Denny, I’m surprised that you are shocked about seeing divorce as a “benefit” of marriage. In our book “Courting Equality” (Beacon Press,2007), we argue that equality means having all the rights, benefits, privileges, and responsibilities of every other American. That means having the right to dissolve a marriage. Check out some of the 110 color photos from our book, You’ll see many couples who are secure in marriage and who will be secure in being able to part equitably.

  • Paul

    Mr./Ms. Courting Equity,

    If you look through my posts throughout Denny’s blog, you’ll see that I’m largely the most liberal regular replier here. I actually think that the government has no place dictating who should get married and who shouldn’t. Actually, I think all marriages should be civil unions, and if a church wants to provide a ceremony and give a union its blessing, it should. I also think that no Christian has a right to tell you that you can’t get married because it’s a sin against God until other marital sins against God are deemed illegal as well, such as adultery. Not to mention, no one has a right to preach to you about the sanctity of marriage while the divorce rate of heterosexual marriages hovers around 50%.

    That said, the GLBT community has no right clammoring for marriage rights if they’re not going to take them seriously. Marriage is a lifelong agreement, and if people are going to make a mockery of it, then they shouldn’t be allowed to get married.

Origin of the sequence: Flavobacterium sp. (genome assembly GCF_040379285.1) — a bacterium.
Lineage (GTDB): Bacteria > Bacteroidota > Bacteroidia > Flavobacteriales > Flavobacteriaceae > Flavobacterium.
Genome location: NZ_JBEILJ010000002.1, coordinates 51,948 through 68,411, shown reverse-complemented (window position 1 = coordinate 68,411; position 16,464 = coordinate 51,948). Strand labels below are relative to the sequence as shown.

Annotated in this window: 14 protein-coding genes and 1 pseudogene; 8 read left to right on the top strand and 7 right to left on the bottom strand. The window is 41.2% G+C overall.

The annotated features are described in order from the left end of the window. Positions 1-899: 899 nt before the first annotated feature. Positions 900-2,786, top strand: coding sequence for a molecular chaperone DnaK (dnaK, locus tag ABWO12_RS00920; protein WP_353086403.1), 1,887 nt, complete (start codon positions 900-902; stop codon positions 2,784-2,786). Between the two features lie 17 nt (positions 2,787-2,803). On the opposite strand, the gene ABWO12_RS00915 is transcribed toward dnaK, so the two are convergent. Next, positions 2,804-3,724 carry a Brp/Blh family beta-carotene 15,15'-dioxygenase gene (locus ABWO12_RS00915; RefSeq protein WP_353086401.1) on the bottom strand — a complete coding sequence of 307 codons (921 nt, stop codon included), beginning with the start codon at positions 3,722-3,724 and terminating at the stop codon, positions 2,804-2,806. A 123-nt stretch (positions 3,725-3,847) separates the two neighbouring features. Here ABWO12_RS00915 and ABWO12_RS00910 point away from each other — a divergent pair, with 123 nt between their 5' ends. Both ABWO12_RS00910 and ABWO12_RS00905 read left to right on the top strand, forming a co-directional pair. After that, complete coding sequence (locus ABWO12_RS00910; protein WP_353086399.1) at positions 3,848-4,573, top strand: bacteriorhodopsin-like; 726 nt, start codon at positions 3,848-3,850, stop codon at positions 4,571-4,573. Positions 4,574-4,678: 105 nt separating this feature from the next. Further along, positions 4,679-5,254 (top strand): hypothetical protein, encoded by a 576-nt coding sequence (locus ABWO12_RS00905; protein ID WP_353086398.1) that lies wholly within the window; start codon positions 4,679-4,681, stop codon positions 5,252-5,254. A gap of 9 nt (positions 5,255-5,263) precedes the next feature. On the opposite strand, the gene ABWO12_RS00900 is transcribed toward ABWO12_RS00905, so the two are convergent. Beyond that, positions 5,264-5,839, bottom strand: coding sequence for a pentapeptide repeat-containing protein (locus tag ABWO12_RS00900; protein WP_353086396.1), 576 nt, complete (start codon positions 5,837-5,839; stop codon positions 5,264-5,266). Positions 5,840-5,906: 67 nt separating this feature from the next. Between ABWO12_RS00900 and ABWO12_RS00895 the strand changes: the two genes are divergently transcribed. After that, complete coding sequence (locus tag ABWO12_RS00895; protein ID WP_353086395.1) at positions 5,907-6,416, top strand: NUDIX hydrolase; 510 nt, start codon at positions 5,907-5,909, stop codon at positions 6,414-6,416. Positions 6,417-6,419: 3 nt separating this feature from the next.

Start courting equity when being secure in marriage means being secure for a lifetime, save for incidents of infidelity or abuse.

  • Stephen

    “… the GLBT community has no right clammoring for marriage rights if they’re not going to take them seriously. Marriage is a lifelong agreement, and if people are going to make a mockery of it, then they shouldn’t be allowed to get married.”

    Um, yeah, like all of those hetero couples who take it so seriously (Britney, anyone?) … and if you’re serious about this, I expect you to advocate for the abolishment of divorce — all of them.

    But really, who exactly gets to judge if you are going to take your marriage seriously or not? Who determines what constitutes “mockery” of marriage? Who gets to determine these things, set the standards, etc?

  • Stephen


    “All other unions are perversions …”

    According to who? By what standard? By what authority is this claim being made? If all you’ve got is “The Bible,” well, sorry, but I don’t read fiction. Is your next argument going to be that all non-Christians must either convert or leave the country? Seriously?

  • Paul

    Stephen, in your first post, you were pretty much preaching to the choir (well, if the choir is me, anyway), to a point. You’re right, marriage is already a mockery in far too many situations, and until things like adultery are considered punishable offenses, no one has any right talking about the sanctity of marriage.

    But, if you’re going to get those rights, shouldn’t you cherish them? If marriage among the GLBT community is going to be just as (if not more) disposable than in the straight community, then what’s the point?

    And, Stephen, if I had my way, yes, all divorces, save for cases of abuse or infidelity, would be illegal.

    Now, as for your second post, no, The Bible isn’t fiction, no matter how much you may wish it so. And where is the attitude coming from anyway? Don’t be such a pouty-face!